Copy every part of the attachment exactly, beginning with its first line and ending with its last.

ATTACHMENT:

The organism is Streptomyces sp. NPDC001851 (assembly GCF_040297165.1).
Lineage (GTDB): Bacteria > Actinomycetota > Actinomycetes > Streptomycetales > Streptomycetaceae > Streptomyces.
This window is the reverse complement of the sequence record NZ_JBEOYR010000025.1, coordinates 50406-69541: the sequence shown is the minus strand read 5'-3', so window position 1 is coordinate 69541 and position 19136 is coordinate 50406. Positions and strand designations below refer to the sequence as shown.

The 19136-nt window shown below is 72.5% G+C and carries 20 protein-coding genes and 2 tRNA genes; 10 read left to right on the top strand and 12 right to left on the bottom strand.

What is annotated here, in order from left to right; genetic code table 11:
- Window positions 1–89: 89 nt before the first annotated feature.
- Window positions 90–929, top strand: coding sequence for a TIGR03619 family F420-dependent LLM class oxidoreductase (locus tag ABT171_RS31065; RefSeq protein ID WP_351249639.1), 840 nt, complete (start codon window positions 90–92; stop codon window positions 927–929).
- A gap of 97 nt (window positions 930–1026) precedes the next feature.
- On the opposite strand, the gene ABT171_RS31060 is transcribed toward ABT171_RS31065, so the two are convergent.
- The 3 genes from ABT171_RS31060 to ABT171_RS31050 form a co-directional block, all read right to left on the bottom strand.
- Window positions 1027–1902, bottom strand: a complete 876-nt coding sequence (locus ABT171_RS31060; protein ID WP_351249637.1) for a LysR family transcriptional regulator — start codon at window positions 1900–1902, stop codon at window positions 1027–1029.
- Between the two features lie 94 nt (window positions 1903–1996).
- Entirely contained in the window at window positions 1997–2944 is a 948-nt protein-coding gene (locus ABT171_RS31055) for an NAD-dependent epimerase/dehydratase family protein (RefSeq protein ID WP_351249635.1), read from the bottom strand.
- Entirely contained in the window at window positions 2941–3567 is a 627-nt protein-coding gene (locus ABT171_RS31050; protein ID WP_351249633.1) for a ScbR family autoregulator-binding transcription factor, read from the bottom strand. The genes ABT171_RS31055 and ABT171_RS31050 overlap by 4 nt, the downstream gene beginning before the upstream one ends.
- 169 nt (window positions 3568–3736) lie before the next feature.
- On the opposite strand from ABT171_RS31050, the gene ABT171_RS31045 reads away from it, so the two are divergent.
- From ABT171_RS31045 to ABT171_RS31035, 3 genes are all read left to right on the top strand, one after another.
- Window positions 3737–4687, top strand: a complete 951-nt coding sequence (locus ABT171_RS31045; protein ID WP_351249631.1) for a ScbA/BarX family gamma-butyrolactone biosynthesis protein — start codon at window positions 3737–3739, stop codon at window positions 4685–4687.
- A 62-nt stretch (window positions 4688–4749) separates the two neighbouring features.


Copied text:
The organism is Streptomyces sp. NPDC001851 (assembly GCF_040297165.1).
Lineage (GTDB): Bacteria > Actinomycetota > Actinomycetes > Streptomycetales > Streptomycetaceae > Streptomyces.
This window is the reverse complement of the sequence record NZ_JBEOYR010000025.1, coordinates 50406-69541: the sequence shown is the minus strand read 5'-3', so window position 1 is coordinate 69541 and position 19136 is coordinate 50406. Positions and strand designations below refer to the sequence as shown.

The 19136-nt window shown below is 72.5% G+C and carries 20 protein-coding genes and 2 tRNA genes; 10 read left to right on the top strand and 12 right to left on the bottom strand.

What is annotated here, in order from left to right; genetic code table 11:
- Window positions 1–89: 89 nt before the first annotated feature.
- Window positions 90–929, top strand: coding sequence for a TIGR03619 family F420-dependent LLM class oxidoreductase (locus tag ABT171_RS31065; RefSeq protein ID WP_351249639.1), 840 nt, complete (start codon window positions 90–92; stop codon window positions 927–929).
- A gap of 97 nt (window positions 930–1026) precedes the next feature.
- On the opposite strand, the gene ABT171_RS31060 is transcribed toward ABT171_RS31065, so the two are convergent.
- The 3 genes from ABT171_RS31060 to ABT171_RS31050 form a co-directional block, all read right to left on the bottom strand.
- Window positions 1027–1902, bottom strand: a complete 876-nt coding sequence (locus ABT171_RS31060; protein ID WP_351249637.1) for a LysR family transcriptional regulator — start codon at window positions 1900–1902, stop codon at window positions 1027–1029.
- Between the two features lie 94 nt (window positions 1903–1996).
- Entirely contained in the window at window positions 1997–2944 is a 948-nt protein-coding gene (locus ABT171_RS31055) for an NAD-dependent epimerase/dehydratase family protein (RefSeq protein ID WP_351249635.1), read from the bottom strand.
- Entirely contained in the window at window positions 2941–3567 is a 627-nt protein-coding gene (locus ABT171_RS31050; protein ID WP_351249633.1) for a ScbR family autoregulator-binding transcription factor, read from the bottom strand. The genes ABT171_RS31055 and ABT171_RS31050 overlap by 4 nt, the downstream gene beginning before the upstream one ends.
- 169 nt (window positions 3568–3736) lie before the next feature.
- On the opposite strand from ABT171_RS31050, the gene ABT171_RS31045 reads away from it, so the two are divergent.
- From ABT171_RS31045 to ABT171_RS31035, 3 genes are all read left to right on the top strand, one after another.
- Window positions 3737–4687, top strand: a complete 951-nt coding sequence (locus ABT171_RS31045; protein ID WP_351249631.1) for a ScbA/BarX family gamma-butyrolactone biosynthesis protein — start codon at window positions 3737–3739, stop codon at window positions 4685–4687.
- A 62-nt stretch (window positions 4688–4749) separates the two neighbouring features.